Initially, participants received the booklet periodically and were offered to residential care institutions. The first booklet was distributed to 1.000 people living in the Vitalis accommodations. Later, it also became possible to sign up for an individual subscription for receiving the booklets four times a year. The costs differ, depending on the size of the order, between € 1,10 – € 4,90 per booklet.
From the start of the lockdown, the participating institutions were immediately aware of the immense isolation elderly people in care homes were facing. Due to their age and health they were considered as vulnerable and strict regulations had to prevent Corona from getting in. These regulations took away many, if not all, activities in their daily schedule and caused feelings of loneliness to rise exponentially, as well as decreasing mental health. Together with Vitalis and literary production company De Nieuwe Oost – Wintertuin, the Van Abbemuseum got to work on improving the conditions this audience faced.
At first, the booklets were shared with the residents from Vitalis, but as the project gained notoriety more care homes and individuals were sending requests for copies. When the end of the project came in sight, in August 2020, there were over 3000 people who received an individual copy by mail. During this increase more creators and institutions were asked or volunteered to contribute, and because of the enormous success the project had become it was continued. In total, they reached 3,800 people in 2021 and it is now available as a subscription. Maaike Mul, projectleader at Vitalis, reported in an interview on January 28th, 2022 that participants, through interacting with the booklet, were fondly reminded of past experiences with art and culture and that it made them look differently at their surroundings. One woman told Mul, after doing an assignment called ‘Marker Poems’ (Stiftgedichten), she couldn’t look at newspapers in the same way as before.
The Van Abbemuseum didn’t hesitate to get involved with the project intimately. One of their ideas turned into the addition ‘Van Abbe Verbindt Door’ (Van Abbe Connects), a service for seniors in care homes to get connected to an Art-connector (originally ‘Kunstverbinder’): either a staff member or a volunteer from the museum that would get in touch with individuals through both telephone calls and personal postcards. With this addition they aimed to not only improve the isolating circumstances for the individuals contacted, but also let the staff and volunteers convey their passion for art in a time very little was possible.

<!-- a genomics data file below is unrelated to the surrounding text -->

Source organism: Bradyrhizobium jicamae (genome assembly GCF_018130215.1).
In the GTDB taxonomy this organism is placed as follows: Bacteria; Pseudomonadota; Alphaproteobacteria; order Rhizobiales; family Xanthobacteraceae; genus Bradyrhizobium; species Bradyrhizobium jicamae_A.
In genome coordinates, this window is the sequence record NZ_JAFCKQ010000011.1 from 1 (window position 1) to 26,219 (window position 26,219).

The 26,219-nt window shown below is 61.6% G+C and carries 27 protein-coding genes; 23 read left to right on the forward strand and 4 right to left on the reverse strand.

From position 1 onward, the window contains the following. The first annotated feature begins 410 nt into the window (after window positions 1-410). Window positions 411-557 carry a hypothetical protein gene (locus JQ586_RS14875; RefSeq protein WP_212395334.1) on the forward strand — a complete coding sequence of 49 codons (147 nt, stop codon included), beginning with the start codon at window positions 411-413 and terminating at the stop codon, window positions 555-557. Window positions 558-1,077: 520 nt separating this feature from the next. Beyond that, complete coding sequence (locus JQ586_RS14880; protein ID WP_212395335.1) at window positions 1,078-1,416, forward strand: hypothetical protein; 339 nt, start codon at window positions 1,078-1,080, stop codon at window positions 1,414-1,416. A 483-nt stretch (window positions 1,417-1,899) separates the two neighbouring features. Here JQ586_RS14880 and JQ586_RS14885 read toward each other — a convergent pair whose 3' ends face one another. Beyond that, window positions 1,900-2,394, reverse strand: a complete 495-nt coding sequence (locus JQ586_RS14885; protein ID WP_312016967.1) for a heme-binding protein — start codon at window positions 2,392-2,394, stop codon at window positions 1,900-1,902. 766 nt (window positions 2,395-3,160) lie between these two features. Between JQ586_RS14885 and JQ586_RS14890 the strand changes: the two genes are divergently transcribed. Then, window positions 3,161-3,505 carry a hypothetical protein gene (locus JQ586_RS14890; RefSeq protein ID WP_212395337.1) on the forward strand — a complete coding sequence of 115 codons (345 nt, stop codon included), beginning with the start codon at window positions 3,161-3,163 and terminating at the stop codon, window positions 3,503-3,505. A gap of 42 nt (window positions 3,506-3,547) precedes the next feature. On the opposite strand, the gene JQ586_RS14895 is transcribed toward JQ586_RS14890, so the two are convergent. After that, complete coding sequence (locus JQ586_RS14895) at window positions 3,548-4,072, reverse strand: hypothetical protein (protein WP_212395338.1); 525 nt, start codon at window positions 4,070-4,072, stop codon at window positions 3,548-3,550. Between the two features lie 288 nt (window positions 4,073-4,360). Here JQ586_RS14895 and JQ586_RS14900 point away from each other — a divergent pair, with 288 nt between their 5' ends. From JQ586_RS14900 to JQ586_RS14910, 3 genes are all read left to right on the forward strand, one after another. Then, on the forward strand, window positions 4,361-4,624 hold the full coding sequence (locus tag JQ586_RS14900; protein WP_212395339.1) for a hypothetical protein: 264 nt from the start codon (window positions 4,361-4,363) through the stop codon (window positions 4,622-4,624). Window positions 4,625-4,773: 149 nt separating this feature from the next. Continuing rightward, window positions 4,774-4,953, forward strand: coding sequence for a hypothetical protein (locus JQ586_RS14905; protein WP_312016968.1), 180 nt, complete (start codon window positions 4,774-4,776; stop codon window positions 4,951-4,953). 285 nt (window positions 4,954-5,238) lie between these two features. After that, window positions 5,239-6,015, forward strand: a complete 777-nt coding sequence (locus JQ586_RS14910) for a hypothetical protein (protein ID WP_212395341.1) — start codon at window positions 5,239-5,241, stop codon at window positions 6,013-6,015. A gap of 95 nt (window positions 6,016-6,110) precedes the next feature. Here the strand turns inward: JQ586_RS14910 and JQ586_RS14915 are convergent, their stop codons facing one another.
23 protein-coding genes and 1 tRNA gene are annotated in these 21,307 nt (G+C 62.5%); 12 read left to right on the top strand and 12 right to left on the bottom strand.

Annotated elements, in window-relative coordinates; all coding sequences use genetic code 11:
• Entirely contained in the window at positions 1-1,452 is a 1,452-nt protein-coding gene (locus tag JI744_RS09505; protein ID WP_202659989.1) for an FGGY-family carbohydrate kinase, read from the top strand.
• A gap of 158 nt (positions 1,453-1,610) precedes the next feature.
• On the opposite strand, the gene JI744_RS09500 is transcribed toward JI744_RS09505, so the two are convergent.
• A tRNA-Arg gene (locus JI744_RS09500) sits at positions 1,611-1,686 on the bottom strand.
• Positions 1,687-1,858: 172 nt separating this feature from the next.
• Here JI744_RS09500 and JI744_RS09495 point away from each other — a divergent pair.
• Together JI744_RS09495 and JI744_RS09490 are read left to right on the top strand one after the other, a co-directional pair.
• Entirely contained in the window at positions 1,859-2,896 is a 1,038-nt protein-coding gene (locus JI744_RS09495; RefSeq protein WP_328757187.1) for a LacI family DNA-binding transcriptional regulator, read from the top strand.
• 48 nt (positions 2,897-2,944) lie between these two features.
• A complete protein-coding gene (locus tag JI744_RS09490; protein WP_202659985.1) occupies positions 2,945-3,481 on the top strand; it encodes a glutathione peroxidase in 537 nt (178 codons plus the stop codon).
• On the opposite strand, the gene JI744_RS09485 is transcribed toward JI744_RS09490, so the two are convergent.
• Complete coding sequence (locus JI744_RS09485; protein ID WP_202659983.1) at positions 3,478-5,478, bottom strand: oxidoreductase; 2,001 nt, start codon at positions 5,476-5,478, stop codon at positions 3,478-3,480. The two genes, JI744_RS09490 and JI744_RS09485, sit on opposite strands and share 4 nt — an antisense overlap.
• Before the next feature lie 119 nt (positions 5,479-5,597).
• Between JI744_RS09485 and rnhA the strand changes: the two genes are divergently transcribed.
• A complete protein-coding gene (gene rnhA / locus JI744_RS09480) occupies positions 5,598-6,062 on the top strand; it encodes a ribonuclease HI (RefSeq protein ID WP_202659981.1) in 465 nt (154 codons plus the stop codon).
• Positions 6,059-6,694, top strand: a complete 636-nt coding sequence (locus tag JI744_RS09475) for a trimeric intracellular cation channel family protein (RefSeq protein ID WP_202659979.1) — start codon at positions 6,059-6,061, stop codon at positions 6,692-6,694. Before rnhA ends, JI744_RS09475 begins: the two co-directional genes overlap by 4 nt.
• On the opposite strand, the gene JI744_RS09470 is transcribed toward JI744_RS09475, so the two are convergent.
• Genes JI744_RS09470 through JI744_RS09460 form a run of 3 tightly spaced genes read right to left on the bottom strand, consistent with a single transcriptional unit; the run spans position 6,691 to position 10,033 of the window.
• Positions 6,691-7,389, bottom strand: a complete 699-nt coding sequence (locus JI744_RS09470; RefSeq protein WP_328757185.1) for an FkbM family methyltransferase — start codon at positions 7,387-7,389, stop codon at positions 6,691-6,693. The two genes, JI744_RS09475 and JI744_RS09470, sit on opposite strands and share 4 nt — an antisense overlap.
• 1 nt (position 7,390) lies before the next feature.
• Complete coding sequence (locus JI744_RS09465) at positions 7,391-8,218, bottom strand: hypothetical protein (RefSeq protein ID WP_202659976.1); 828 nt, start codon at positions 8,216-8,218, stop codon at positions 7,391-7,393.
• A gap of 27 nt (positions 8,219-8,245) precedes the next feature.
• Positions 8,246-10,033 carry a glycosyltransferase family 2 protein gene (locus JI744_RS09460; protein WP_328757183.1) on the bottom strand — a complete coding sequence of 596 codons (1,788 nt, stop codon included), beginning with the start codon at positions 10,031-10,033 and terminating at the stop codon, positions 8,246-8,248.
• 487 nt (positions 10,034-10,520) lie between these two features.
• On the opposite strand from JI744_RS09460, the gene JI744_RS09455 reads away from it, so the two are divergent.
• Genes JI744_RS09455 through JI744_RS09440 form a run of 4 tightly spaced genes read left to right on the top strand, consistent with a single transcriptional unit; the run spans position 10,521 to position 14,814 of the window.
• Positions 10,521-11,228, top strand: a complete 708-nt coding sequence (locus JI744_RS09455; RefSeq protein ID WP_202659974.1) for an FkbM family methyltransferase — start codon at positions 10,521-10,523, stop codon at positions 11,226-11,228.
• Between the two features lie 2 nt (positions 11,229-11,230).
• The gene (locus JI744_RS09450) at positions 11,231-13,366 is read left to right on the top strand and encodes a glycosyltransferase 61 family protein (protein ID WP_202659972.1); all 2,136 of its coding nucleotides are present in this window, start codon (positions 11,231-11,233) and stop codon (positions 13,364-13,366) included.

Sadly, in the period this addition was undertaken, circumstances didn’t really allow for it to bloom. The Van Abbemuseum saw that making a connection with limited resources was very hard, especially with this audience. They kept advertising the possibility up until the eighth issue to keep lines open, but stopped in October 2021. Despite this, they still consider it a good idea and have seen other institutions make similar projects happen in the last months of 2021, where circumstances were different and more allowing towards actual real-life contact. Van Abbe identified face-to-face interaction as a key factor towards the success of projects like this.
Even though not all aspects of Van Abbe’s involvement were a success, the museum looks back fondly on their participation. In an interview Marleen Hartjes (project leader and curator Multisensory Museum at Van Abbemuseum) said: ‘The fact that we, as a museum, can exist and add meaning outside of the museums walls, is why we do it.’
The Van Abbemuseum didn’t let the measures surrounding the Coronavirus stand in the way of continuing their mission to make art and culture accessible for everyone. With their contributions to the project “Vitamins for the Mind” they made a difference in the lives of more than 3000 seniors in isolation, giving them something creative to do in a period where they were essentially locked up in their homes. Even though not all initiatives in this project were a success, this wasn’t for their lack of knowledge on what their audience needed or lack of effort, but rather the then existing circumstances.
- Wikipedia, “Van Abbemuseum”, (Accessed 22nd of January 2022), https://nl.wikipedia.org/wiki/Van_Abbemuseum
- Van Abbemuseum, “Vanuit Huis” (Accessed 22nd of January 2022), https://vanabbemuseum.nl/bezoek/vanuit-huis/
- L’internationale Online, “About” (Accessed 22nd of January, 2022), https://www.internationaleonline.org/about/
- De Nieuwe Oost – Wintertuin, “Vitamines voor de Geest” (Accessed 21st of January 2022), https://denieuweoost.nl/event/vitamines-voor-de-geest/
- Vitalis (Via SamenUitAgenda), “Vitamines voor de Geest” (Accessed October 2021), https://vitalis.samenuitagenda.nl/nl/vitamines-voor-de-geest-vitalis
- Hartjes, M., Project Leader, and Curator ‘Multisensory Museum’ at Van Abbemuseum, interviewed by Nina Kaiser on January 21st, 2022.
Lempkesfabriek on Wikimedia Commons